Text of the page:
I am definitely still learning, that is for sure. The macro adapter I am using really isn't that good at all, especially with the 70-200mm L that I have it on. Trying to focus with a 70-200 lens with macro adapter is extremely hard! I suppose the reason why my lighting is not an issue is because of the actual lens I am using. If you look at a macro adapter it bulges from the main lens, so there is ample light going into the lens.

I have considered getting the 100mm lens. I have done a TON of research on that lens, the 50mm, and of course the 180mm. There are several reasons why I am going to get the 180 L.

First reason is it is an L lens. My buddy who sold me this stuff for almost nothing told me to always buy the L lenses, always get the best when it comes to this gear that it is a great investment. I was shocked to find that the depreciation value of these lenses is almost nothing... :eek:

Second reason is that when I attach my 2x L extender the quality loss is minimal compared to if you attached the 2x extender on the 100mm. If you even attempt to attach the 2x on the 50 the quality loss is enormous.

Third reason why I want to get the 180 is the working distance. I am not only going to be taking macros of aquariums, but also other stuff on land. I don't want to scare off creatures by having to get so close.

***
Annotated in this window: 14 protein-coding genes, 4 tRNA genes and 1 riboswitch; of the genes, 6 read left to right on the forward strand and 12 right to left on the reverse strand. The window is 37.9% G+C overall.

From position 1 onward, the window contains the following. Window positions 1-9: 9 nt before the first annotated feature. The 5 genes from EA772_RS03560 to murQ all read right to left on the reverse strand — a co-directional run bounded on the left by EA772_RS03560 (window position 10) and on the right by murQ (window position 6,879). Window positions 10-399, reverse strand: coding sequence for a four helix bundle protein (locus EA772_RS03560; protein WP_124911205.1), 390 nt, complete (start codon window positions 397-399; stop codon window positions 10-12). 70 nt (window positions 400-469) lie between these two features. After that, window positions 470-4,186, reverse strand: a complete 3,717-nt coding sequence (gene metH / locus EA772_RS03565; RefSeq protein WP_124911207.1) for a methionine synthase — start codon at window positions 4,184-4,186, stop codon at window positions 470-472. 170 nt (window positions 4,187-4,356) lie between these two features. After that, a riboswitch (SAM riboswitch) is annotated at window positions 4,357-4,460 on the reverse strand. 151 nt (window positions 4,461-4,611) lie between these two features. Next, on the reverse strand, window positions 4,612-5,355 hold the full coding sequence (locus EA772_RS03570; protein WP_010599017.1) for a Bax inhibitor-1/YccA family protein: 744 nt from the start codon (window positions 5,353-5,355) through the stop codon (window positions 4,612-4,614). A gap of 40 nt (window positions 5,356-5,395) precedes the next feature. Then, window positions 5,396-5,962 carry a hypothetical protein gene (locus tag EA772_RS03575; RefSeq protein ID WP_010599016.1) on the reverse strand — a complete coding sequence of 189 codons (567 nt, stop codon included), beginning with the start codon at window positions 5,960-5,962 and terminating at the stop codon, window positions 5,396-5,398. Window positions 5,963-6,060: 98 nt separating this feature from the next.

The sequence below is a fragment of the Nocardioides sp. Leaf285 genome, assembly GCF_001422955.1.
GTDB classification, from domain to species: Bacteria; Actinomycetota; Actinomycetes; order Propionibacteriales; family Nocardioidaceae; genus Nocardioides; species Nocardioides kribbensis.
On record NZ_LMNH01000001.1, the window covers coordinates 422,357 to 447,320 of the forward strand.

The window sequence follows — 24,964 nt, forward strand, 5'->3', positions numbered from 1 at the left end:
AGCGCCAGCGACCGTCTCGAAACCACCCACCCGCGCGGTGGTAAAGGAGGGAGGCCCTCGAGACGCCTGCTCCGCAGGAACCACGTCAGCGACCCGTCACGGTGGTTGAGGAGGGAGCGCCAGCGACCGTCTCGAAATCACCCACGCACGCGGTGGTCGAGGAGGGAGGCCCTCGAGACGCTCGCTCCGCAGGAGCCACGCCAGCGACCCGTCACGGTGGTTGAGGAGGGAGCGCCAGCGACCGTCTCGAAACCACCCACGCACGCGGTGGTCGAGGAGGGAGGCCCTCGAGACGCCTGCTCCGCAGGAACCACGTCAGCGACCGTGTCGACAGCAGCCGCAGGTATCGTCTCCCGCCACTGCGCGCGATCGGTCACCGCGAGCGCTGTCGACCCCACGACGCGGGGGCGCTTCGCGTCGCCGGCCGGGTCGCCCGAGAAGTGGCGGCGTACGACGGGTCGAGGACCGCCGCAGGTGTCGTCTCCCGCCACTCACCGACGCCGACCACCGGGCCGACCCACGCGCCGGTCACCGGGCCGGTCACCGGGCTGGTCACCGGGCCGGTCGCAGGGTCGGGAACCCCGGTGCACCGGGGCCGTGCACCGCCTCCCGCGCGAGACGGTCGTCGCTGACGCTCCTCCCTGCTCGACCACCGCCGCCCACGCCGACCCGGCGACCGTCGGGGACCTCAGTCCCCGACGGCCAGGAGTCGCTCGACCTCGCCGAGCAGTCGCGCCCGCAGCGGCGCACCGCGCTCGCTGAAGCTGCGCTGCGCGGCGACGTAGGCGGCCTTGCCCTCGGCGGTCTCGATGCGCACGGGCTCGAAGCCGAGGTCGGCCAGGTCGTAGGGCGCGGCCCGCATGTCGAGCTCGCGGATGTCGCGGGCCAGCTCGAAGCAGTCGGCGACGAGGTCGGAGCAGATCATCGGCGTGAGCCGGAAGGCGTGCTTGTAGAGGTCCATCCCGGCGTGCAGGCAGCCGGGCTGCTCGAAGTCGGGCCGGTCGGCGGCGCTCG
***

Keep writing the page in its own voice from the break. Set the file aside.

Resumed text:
The 100mm is $475, the 180mm is $1200. Big difference, but I can somehow justify getting the 180mm.
 

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Here's a shot a took the other day with my 100mm 2.8 Macro.


While I generally agree with the philosophy of your friend I couldn't be happier with this lens.

Brian
 

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Hmm, For fish photography, I would always recommend the 100mm over the 180mm and over the 70-200 for sure. 100mm is a true 1:1 macro lens, and can get to 2:1 with 100mm in extentions. 100mm has an awesomely small working distance, in manual, not auto mode, and i have not seen anything else compare to it in quality for true macro. Examples below, 100mm on 20D.







 

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How much bug photography do you shoot vs. how much aquatic photography? That will kind of dictate which lens you'll actually need more. I would definitely pick up the 100mm lens.

The 100mm macro isn't an L lens, but other than that designation, there's not a huge difference. The optics on that lens is one of the best in the entire Canon lineup (includes L lenses). If anything I would consider using that lens with a 1.4x TC to get you out to 140mm for your bugging needs. You'd actually get better results off this lens with a 2x TC than an L lens (not recommended for any lens unless you really have to have the shot; the picture degradation is pretty severe).

You can get away with a shorter lens for bugs. Here are some shots taken with the 50mm f/1.4D and 68mm of extension tubes (Kenko, non-DG).




 

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Discussion Starter · #12 ·
Wow! Those are awesome shots guys. OK, I think I may reconsider getting the 100mm and saving the $700. I have read so many great things about the 100mm and how it could actually qualify as an L lens.